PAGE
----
Though I write from Brooklyn and that name is in my blog title, I rarely come across vintage recipes from born-and-bred Brooklynites. But I did just that a few months ago, at a stoop sale just two blocks from my house.
The story begins last year, when Jackie C. discovered that a house two doors down from her Tenth Street apartment was sold, and the new owner was planning to discard the contents of the basement. Jackie asked if she could have a look. Once inside, she discovered a treasure trove of items, spanning the whole 20th century, that once belonged to Mae Neis and her sister Grace Johnson. Included was this 1952 Executive Record & Travel Guide that Grace repurposed into a handwritten cookbook,
complete with index! The recipes reflect many of the ethnic groups in Brooklyn at the time: Italian, Jewish, Chinese, Irish, Welch, British, etc.
According to Jackie, who spent many hours going through the items in the basement, Grace Johnson was born in 1906, raised in Park Slope, and attended the nearby St. Saviour's School. She worked as a stenographer in the 1920s and married William Johnson, who worked for RCA. They had no children but entertained and traveled extensively -- Jackie found all the postcards they sent to Mae. She thinks Grace, who was predeceased by her husband, died in the 1980s, and all of her things were inherited by Mae who died in 1991 or 1992. Jackie, who never met either woman, deduced from Grace's belongings, that she loved to read about astrology and palmistry, play bridge and collect ashtrays and spoons from her travels. She also loved to cook -- there were tons of baking and cooking utensils among her things. And, of course, this cookbook.
I dove into the cookbook by making French bread. It's remarkably easy, and quite delicious.
Start by dissolving the yeast and then simply adding all the ingredients into a bowl.
Mix it all up together, and turn out onto a floured board and knead for about ten minutes.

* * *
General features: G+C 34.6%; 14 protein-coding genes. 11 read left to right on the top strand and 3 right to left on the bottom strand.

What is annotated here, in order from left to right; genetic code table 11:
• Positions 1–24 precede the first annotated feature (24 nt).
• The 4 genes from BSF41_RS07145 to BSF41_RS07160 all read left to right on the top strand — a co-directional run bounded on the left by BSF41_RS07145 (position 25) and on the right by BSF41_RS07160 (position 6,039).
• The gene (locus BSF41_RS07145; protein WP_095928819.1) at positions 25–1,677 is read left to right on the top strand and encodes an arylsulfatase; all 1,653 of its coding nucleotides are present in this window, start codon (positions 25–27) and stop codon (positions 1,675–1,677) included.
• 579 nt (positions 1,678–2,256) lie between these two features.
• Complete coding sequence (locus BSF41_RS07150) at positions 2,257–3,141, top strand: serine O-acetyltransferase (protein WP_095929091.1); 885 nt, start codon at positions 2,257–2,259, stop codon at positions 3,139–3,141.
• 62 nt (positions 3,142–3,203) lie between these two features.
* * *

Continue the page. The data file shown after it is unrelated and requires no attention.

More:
Put the dough into a buttered bowl, cover with a cloth and place in a warm spot to rise until ...
it doubles in size, below.
Then, punch it down. Literally, put your (clean) fist right in the middle of the dough. Aside from kneading, this is the most satisfying part of bread making. Oh, and biting into the finished product.
Bake until it looks like this.
Cool, slice and enjoy.
Below, is the recipe as Grace wrote it. And below that is my modern day "translation."
Grace Johnson's production notes: "Moist heat key to French bread. It is made like our regular bread. The difference is in the baking. During the baking period, a pan of boiling water is placed on the bottom rack of the oven to provide the moist heat necessary to make a crisp crust."
1 pkg. dry yeast
1/4 c. lukewarm water
1/2 c. scalded milk
1 T. melted butter
1 T. sugar
1 1/2 t. salt
1 1/4 c. lukewarm water
5 c. all purpose flour
Preheat oven to 400 F
Sprinkle the yeast over 1/4 c. lukewarm water and let stand five minutes.
Combine the scalded milk, butter, sugar and salt and cool to lukewarm.
Add the dissolved yeast and lukewarm water.
Gradually mix in the flour to make a dough.
Turn the dough onto a floured board and knead until smooth and elastic, about ten minutes.
Place the dough in a buttered bowl and brush the top with melted butter.
Cover and let rise until double in bulk, about one hour.
When doubled, punch the dough down and let is rise again, about 30 minutes.
Divide the dough in half and form two long loaves. Let rise about one hour.
Place a cake pan or similar on the bottom of the oven (or bottom rack) and fill with boiling water.
Brush the tops with milk and bake for about 60 minutes -- but start checking for doneness much earlier.